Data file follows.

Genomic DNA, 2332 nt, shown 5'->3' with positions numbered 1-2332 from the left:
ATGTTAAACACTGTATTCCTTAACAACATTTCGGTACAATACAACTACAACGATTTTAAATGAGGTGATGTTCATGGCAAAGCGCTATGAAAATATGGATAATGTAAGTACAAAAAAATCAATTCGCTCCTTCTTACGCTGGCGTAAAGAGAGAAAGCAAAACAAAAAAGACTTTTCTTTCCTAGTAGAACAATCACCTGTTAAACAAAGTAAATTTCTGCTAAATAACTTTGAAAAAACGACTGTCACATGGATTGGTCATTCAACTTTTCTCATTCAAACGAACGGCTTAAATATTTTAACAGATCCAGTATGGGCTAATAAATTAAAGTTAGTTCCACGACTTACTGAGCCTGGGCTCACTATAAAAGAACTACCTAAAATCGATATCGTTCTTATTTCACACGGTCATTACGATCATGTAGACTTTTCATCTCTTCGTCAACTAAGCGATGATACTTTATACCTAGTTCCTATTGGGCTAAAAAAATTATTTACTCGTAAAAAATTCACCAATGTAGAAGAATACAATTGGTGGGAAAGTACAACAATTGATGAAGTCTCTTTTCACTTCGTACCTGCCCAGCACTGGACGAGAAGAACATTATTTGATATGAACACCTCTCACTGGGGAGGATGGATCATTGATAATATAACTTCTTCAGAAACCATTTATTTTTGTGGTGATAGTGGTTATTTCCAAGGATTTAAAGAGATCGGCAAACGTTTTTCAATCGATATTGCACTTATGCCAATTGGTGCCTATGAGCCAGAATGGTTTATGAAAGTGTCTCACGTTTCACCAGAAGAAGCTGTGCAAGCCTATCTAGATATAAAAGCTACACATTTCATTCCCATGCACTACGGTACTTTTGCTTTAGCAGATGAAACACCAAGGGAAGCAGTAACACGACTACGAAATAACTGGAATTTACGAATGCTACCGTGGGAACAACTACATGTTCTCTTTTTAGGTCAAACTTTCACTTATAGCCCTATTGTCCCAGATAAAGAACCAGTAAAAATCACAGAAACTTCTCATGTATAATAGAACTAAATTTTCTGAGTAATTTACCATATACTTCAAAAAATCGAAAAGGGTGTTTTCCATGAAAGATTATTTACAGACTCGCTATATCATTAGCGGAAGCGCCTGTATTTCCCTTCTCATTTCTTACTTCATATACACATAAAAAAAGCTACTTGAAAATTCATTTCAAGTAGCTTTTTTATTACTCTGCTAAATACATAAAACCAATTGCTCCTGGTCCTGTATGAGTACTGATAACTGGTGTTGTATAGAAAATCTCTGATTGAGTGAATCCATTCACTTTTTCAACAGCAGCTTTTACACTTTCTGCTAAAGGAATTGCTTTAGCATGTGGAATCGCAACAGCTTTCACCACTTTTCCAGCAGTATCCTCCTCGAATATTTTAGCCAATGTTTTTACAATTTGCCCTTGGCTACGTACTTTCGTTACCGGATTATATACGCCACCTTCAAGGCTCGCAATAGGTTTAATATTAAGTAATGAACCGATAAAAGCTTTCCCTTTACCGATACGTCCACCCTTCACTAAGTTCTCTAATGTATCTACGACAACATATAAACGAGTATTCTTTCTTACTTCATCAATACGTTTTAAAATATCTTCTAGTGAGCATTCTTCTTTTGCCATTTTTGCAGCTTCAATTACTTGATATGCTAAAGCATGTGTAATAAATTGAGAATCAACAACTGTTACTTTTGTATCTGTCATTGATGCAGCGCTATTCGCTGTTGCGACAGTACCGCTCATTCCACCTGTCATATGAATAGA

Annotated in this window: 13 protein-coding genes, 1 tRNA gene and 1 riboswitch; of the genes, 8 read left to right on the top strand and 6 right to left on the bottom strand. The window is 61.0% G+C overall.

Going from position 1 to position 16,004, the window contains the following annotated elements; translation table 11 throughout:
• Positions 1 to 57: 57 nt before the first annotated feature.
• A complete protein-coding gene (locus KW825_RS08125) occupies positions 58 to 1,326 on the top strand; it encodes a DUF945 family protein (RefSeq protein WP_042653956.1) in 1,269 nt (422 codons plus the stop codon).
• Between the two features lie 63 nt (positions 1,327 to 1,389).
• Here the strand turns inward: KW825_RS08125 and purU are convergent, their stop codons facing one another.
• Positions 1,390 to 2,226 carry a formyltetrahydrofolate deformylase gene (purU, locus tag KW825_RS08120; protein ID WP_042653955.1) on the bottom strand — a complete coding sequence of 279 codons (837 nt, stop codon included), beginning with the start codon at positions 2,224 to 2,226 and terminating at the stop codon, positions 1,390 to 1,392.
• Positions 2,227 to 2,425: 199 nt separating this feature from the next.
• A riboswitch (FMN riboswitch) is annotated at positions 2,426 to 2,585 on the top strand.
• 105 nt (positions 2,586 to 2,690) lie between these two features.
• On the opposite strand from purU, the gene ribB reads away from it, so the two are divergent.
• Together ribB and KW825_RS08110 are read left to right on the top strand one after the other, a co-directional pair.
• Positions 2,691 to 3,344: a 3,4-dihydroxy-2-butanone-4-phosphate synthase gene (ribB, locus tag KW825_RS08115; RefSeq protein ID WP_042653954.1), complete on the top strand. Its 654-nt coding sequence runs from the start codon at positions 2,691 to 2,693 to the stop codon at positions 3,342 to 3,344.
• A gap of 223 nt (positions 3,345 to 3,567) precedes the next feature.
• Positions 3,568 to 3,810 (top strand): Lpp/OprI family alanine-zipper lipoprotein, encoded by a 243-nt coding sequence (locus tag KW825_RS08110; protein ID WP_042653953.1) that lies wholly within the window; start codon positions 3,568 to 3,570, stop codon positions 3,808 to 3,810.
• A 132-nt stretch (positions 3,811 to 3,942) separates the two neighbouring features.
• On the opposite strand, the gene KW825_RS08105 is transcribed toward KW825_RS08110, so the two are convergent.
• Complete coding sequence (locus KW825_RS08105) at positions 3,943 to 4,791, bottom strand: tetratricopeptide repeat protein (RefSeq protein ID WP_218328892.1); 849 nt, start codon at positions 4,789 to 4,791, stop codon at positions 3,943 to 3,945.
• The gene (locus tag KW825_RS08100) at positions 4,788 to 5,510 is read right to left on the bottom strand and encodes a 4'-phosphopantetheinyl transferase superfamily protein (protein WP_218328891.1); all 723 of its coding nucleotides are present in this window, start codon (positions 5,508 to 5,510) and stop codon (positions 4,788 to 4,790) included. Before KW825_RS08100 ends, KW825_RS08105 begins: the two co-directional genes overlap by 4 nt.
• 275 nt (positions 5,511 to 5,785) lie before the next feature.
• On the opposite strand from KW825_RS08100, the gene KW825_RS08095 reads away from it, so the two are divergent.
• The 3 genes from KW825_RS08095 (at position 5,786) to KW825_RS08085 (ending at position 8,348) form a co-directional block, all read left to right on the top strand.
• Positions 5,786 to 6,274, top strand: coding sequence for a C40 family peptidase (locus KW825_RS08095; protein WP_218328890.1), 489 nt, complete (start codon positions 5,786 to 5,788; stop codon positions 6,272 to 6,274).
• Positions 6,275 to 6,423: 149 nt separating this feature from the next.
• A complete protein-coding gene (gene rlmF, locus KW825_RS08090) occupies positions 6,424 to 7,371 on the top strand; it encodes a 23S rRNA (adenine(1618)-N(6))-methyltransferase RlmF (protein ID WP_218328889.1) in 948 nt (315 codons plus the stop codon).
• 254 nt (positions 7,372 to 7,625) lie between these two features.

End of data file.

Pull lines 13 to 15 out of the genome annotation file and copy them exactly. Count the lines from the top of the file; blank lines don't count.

• On the opposite strand from purU, the gene ribB reads away from it, so the two are divergent.
• Together ribB and KW825_RS08110 are read left to right on the top strand one after the other, a co-directional pair.
• Positions 2,691 to 3,344: a 3,4-dihydroxy-2-butanone-4-phosphate synthase gene (ribB, locus tag KW825_RS08115; RefSeq protein ID WP_042653954.1), complete on the top strand. Its 654-nt coding sequence runs from the start codon at positions 2,691 to 2,693 to the stop codon at positions 3,342 to 3,344.